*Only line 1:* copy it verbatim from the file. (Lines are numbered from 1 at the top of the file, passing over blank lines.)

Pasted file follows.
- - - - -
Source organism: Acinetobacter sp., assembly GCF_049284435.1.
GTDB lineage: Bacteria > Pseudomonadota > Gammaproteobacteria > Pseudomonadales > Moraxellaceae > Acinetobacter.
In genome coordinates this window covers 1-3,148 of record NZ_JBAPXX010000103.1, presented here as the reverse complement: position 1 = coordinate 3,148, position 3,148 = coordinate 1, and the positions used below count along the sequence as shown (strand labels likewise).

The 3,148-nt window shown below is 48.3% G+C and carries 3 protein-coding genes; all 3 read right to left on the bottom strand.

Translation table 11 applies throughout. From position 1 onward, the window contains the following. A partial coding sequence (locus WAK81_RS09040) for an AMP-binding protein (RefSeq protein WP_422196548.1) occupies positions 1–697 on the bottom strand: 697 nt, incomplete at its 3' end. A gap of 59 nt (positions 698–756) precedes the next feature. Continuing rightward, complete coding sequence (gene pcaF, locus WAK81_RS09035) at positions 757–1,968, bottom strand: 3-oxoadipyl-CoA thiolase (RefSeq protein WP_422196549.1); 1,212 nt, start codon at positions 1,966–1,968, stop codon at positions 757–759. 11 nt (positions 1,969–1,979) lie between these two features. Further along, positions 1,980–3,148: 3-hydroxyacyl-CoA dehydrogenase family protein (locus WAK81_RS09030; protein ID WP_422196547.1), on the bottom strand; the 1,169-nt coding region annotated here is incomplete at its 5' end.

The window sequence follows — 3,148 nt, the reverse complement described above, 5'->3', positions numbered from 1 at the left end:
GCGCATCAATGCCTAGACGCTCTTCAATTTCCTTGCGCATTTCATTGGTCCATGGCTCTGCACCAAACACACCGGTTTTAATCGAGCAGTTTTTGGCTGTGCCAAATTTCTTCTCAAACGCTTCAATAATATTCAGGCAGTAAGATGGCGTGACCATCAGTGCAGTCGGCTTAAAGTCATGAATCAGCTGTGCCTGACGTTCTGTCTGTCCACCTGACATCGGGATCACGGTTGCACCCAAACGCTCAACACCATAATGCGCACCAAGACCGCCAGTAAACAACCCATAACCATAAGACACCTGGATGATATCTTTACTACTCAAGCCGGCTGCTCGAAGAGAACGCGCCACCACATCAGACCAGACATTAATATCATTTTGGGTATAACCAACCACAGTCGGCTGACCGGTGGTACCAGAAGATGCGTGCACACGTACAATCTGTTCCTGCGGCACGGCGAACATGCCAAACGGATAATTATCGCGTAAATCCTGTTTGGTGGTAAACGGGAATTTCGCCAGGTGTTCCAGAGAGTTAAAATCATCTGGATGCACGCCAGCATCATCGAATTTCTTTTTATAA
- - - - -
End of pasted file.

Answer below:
Source organism: Acinetobacter sp., assembly GCF_049284435.1.